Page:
VOV.VN - One of two 2022 Ho Chi Minh Scientific Prize in the area of health care has been presented to a team of 23 respiratory researchers that include three researchers from Australian universities and research institute.
TB is a disease that has affects over 10 million people each year, and is the second only to COVID-19 as an infectious killer. Vietnam is one of the countries with the highest burden of TB in the world. Each year, over 100,000 people are found to have TB in Vietnam. However, at least another 50,000 people remain undiagnosed and often continue spreading the infection to others.
The group of infectious disease experts combating the spread of tuberculosis in Vietnam has been recognised for their tireless research and advocacy, which has spanned over a decade.
Since 2009, the Australian medical researchers have collaborated with the National Tuberculosis Program to work closely with Vietnamese researchers across 135 clinics throughout Vietnam to find effective ways to tackle this challenge. Their work and discoveries range from a ground-breaking innovation to end TB by using modern medical technology to perform community-wide testing for, and treatment of, TB to stop the disease in its tracks, to new effective and shorter treatment regimens for latent TB infection and active TB disease, and digital health as well as social psychological support for TB patients by improving their treatment adherence and better managing their side effects.
In accepting the award, Greg Fox, Professor of Respiratory Medicine at The University of Sydney, Australia, and the Woolcock Institute of Medical Research, said it was an immense honour to receive the award from the Government of Vietnam, in recognition of his work advocating for greater access and equity for Tuberculosis diagnosis and treatment in the country.
“It is an incredible honour to receive this prestigious award, as a part of an outstanding team of Vietnamese and international collaborators,” said Professor Fox.
“It is my belief for any infectious disease to be brought under control requires long term commitment and collaboration of countless researchers and clinicians working in the field, in the community and the lab. It is a privilege to be part of that in the Vietnam National Tuberculosis Program, and to continue to dedicate my research to eradicating tuberculosis.”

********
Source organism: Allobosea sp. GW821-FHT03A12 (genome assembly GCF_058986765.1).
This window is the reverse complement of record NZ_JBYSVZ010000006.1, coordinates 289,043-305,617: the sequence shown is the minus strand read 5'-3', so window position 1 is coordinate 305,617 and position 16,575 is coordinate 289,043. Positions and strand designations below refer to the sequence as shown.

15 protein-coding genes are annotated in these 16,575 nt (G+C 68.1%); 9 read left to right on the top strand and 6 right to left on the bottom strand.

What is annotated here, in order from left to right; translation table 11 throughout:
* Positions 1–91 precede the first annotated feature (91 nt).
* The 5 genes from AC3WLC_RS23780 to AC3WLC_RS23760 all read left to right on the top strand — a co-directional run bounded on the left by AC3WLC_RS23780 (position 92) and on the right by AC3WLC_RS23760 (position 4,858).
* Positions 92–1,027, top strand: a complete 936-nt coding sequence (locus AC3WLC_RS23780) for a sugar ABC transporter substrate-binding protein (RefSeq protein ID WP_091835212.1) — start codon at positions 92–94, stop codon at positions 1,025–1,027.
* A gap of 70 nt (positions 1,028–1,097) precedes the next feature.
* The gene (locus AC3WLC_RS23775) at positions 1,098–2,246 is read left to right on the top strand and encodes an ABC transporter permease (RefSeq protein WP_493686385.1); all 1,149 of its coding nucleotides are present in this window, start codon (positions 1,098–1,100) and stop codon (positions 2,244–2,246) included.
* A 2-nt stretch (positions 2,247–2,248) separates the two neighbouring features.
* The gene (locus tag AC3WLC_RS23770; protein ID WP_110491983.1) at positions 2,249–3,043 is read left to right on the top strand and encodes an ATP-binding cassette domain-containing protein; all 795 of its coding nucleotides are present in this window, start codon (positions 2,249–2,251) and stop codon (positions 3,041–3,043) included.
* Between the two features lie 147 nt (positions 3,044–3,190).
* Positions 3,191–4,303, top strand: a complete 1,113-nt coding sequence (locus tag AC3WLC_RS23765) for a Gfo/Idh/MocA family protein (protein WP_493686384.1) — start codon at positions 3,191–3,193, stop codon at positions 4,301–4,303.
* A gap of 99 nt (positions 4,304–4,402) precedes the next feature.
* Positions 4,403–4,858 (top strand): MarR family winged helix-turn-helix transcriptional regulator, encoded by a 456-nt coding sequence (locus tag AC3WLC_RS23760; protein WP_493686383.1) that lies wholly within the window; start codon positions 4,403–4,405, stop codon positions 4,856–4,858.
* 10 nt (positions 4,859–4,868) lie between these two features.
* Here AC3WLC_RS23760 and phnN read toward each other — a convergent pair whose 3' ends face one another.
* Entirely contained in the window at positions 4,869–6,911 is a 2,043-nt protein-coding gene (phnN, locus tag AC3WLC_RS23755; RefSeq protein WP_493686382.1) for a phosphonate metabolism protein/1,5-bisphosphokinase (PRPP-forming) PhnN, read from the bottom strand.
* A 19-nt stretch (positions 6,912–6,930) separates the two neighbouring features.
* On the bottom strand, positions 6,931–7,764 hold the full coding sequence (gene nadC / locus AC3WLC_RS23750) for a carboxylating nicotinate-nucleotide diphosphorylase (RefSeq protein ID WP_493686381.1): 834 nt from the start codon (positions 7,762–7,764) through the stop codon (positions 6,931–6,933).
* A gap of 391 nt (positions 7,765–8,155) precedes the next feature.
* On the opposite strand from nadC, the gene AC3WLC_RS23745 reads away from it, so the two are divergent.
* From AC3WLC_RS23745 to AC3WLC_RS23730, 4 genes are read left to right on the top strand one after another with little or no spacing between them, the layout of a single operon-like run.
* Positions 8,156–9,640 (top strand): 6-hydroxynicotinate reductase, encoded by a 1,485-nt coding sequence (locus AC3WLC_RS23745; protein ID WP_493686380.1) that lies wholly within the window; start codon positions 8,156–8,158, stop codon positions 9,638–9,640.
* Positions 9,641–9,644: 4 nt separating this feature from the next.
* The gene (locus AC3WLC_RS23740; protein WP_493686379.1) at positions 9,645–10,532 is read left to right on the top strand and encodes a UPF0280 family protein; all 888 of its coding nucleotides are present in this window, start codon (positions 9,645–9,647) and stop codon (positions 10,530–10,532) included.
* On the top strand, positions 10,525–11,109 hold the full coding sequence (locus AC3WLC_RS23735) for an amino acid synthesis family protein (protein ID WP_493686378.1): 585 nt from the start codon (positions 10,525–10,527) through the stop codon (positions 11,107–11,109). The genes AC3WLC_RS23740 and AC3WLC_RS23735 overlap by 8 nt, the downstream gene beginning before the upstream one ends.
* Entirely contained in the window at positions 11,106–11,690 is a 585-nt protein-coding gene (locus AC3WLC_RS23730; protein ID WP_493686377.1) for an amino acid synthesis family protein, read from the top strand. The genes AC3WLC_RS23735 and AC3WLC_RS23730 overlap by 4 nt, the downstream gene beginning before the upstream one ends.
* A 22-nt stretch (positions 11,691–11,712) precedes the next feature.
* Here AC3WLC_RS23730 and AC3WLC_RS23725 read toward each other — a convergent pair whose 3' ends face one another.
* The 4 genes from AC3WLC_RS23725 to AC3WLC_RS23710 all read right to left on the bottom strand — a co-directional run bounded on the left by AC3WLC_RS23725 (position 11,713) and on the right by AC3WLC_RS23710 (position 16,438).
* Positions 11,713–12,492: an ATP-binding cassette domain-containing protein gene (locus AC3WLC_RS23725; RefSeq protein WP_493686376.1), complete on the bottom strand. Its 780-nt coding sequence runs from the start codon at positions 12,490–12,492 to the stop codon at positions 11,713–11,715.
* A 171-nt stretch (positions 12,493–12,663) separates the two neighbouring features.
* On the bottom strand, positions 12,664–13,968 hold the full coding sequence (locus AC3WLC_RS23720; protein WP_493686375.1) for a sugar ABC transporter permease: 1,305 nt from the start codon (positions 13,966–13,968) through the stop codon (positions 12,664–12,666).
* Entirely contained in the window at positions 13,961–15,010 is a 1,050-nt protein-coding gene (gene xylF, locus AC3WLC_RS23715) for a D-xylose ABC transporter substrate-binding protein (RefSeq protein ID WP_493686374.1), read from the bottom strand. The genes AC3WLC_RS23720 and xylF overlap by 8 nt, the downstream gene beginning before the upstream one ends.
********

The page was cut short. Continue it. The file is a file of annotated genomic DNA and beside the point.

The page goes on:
“This research is testament to what can achieved when researchers are united in a common goal in the name of public health.” said Professor Fox.
“The findings of our studies have contributed to policy changes not only in Vietnam but also many other high burden countries in the world, saving thousands of lives. However, we need to work harder to help the next generation to be free of this preventable infectious disease.” said Dr Thu-Anh Nguyen, the Country Director of the Woolcock Institute of Medical Research Vietnam.
The Australian Ambassador to Vietnam, Andrew Goledzinowski, made a remark: “This is a significant occasion, as it marks the first time that the Ho Chi Minh Prize has been awarded to a research team that includes international researchers, in this case three remarkable recipients from Australia’s Woolcock Institute, the University of Sydney and the University of New South Wales in Sydney. I’m so pleased to see quality research being recognised in this way, especially when it also demonstrates the strong partnership in science between Vietnamese and Australian researchers – and in the lead up to our celebration of 50 years of diplomatic relations. The team makes us very proud indeed.”
The University of Sydney and the Woolcock Institute of Medical Research are key partners to run significant research on tuberculosis area for the last 10 years in Vietnam. Research outcomes were published in prestigious international scientific journals and have been translated into global or national policies. As a result of this work, active case finding to detect TB is implemented widely throughout Vietnam and in many other high burden countries in the world, saving thousand lives.